Pamela L. asks, "You attended a conference in Boston recently but I never saw you write anything about it. Did you see any companies that you liked?" You're correct. I did spend a couple of days at the Stifel Nicolaus healthcare conference and saw a few promising company presentations. In no particular order: Sarepta Therapeutics ( SRPT - Get Report): I've written enough about eteplirsen already. This was my first opportunity to see CEO Chris Garabedian present the Duchenne muscular dystrophy data and the overall story in person. I walked out impressed and optimistic about the Oct. 11 presentation of the 48-week eteplirsen data. Clovis Oncology ( CLVS - Get Report): The CO-101 phase III study in pancreatic cancer is expected to report top-line results before the end of the year. My colleague Nate Sadeghi discussed CO-101 and the study at length last February. He also recommended caution because prior data on CO-101 is thin, making it hard to predict the phase III results with any confidence. I agree with Nate on that point and he was right not with his call not to own the stock since February, down 15%. But I can see the stock running higher into the phase III data (it's already doing so) and I'm more willing than Nate to take the leap of faith necessary to believe in a positive outcome from the phase III study. Clovis has a great management team, too.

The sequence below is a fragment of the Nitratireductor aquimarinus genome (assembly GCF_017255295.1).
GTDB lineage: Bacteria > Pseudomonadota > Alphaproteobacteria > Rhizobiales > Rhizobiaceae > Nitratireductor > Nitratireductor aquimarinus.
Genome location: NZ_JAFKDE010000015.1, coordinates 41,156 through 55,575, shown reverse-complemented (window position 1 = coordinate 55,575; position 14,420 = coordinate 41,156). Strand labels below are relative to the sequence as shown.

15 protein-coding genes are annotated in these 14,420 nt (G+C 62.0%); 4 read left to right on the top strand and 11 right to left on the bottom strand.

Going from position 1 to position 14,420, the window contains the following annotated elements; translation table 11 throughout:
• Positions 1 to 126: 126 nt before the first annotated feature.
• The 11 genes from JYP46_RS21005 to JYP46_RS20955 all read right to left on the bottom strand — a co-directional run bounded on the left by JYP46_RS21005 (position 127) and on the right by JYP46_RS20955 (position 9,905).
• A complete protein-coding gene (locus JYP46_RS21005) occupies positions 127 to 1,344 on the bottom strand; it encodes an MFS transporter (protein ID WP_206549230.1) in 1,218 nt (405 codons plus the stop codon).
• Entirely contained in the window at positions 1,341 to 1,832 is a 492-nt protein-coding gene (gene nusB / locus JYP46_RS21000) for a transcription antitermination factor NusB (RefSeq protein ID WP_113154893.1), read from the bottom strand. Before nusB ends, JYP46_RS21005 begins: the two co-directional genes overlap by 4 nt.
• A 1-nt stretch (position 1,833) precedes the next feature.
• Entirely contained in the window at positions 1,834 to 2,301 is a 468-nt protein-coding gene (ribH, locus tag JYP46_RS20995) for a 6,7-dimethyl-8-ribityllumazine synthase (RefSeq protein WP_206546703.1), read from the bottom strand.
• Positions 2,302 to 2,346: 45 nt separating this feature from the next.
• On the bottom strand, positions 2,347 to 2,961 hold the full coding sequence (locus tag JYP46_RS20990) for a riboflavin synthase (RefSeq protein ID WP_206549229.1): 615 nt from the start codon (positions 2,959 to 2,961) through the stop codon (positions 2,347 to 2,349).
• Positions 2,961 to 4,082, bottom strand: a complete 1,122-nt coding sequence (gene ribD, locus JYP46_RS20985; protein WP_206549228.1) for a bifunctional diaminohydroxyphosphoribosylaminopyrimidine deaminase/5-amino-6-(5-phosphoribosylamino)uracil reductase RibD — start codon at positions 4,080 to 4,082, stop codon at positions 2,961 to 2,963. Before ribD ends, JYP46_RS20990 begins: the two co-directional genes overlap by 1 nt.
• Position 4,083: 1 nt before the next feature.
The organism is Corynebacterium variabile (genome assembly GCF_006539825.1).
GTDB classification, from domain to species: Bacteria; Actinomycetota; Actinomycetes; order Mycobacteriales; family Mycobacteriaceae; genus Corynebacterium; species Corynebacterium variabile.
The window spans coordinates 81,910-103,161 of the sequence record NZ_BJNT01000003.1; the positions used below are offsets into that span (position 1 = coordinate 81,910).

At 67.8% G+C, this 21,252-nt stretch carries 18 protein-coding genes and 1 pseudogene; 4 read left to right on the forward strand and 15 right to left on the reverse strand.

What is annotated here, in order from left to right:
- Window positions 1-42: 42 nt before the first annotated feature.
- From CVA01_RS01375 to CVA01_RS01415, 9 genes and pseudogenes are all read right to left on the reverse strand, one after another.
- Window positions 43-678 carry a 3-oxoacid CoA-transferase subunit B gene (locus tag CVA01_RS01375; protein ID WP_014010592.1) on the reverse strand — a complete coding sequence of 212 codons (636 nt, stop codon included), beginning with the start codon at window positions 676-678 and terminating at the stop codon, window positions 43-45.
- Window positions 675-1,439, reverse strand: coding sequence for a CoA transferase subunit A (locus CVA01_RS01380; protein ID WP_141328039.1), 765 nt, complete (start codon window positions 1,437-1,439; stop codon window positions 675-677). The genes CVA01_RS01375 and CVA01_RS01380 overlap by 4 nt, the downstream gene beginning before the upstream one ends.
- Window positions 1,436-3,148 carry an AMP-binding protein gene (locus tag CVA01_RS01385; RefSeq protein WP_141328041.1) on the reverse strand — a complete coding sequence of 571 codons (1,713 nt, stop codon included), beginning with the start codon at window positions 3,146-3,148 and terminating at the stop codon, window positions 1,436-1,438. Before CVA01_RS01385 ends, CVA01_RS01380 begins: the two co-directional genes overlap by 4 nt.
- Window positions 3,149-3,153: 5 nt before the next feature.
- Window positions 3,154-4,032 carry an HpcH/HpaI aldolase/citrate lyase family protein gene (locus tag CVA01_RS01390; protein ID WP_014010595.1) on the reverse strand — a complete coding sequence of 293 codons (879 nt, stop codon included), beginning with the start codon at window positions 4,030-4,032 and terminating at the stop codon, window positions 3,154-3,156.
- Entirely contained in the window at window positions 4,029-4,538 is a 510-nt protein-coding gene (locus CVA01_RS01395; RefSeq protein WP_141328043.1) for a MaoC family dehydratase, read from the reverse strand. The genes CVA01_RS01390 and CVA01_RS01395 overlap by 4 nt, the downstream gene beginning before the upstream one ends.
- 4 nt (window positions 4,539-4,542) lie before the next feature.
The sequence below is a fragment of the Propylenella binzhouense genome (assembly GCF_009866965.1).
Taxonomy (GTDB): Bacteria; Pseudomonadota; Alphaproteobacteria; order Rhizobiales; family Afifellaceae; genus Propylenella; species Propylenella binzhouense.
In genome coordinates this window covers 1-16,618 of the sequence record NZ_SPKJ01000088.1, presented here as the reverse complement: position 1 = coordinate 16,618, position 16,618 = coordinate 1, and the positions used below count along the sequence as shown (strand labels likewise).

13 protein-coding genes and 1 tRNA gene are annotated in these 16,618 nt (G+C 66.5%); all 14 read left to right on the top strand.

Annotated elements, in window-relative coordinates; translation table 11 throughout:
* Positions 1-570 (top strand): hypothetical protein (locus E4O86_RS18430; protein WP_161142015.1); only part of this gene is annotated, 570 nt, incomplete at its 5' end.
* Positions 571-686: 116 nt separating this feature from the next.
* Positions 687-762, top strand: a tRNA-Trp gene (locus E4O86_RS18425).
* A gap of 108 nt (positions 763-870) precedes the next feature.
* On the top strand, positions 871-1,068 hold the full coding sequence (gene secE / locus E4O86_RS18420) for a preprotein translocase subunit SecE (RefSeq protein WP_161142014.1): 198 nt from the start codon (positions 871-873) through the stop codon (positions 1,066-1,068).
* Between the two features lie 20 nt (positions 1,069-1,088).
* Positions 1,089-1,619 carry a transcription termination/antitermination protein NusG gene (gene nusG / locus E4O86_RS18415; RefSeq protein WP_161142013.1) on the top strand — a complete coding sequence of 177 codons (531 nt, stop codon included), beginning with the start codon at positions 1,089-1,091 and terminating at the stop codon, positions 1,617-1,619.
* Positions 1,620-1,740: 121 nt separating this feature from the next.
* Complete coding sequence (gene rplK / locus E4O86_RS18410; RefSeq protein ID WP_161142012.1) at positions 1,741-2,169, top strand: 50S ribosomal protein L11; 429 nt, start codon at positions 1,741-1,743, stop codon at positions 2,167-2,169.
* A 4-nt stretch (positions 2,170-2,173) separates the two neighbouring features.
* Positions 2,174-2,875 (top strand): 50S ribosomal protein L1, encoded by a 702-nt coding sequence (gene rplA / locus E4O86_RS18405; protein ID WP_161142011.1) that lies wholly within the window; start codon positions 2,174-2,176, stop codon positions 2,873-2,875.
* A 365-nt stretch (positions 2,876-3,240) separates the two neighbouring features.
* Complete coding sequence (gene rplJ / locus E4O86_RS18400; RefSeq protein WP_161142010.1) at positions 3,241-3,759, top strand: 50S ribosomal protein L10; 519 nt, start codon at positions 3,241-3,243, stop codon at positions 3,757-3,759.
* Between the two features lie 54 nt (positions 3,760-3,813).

Tim P. asks, "I don't know how familiar you are with Celsion (CLSN - Get Report) and their ThermoDox treatment in conjunction with RFA (and other approaches) for certain kinds of cancerous tumors. At any rate, they have a Phase III trial (HEAT) testing ThermoDox in conjunction with RFA for HCC (liver cancer). They are expecting results late 2012 or early 2013. Do you think that the Feuerstein/Ratain rule applies here?" The Feuerstein-Ratain rule stipulates that the outcome of a phase III cancer study is directly correlated with the market value of the company running the study. A small market value equates to a low probability for success (or a high risk of failure.) The reverse also applies: Big market cap equals higher odds for study success. Mark Ratain, an oncologist at the University of Chicago, and I found that for companies with market value below $300 million, the odds of a successful cancer drug clinical trial were zero. Celsion has a market value of $160 million. If the Feuerstein-Ratain rule is true, Celsion's Thermodox study will fail. Before Celsion fans flood my inbox with hate mail, let me say that the Feuerstein-Ratain rule was developed using retrospective data. Our thesis was confirmed once prospectively with the failure of Keryx Pharmaceuticals' ( KERX) colon cancer drug perifosine. Thermodox is another good, prospective test of the rule, so we'll see what happens. Celsion has a very small following among Wall Street's institutional investors. I worry about that because the commercial opportunity for Thermodox in liver cancer, if the phase III study works and the drug is approved, is substantial. That's particularly true in Asia where liver cancer is much more prevalent. Celsion is tremendously undervalued if Thermodox succeeds, yet big investors show little interest. Could Celsion be one of those rare under-the-radar stocks? Perhaps. But it may also be one that Wall Street has looked at closely and passed on. I'm perfectly OK with saying that I can't predict the outcome of the Thermodox phase III study. There's nothing wrong with, "I don't know." If you're looking for evidence to support a positive result, I suggest browsing through the Celsion blog maintained dutifully by investor Siavoche Siassi. He's more on top of all things Thermodox than anyone I know.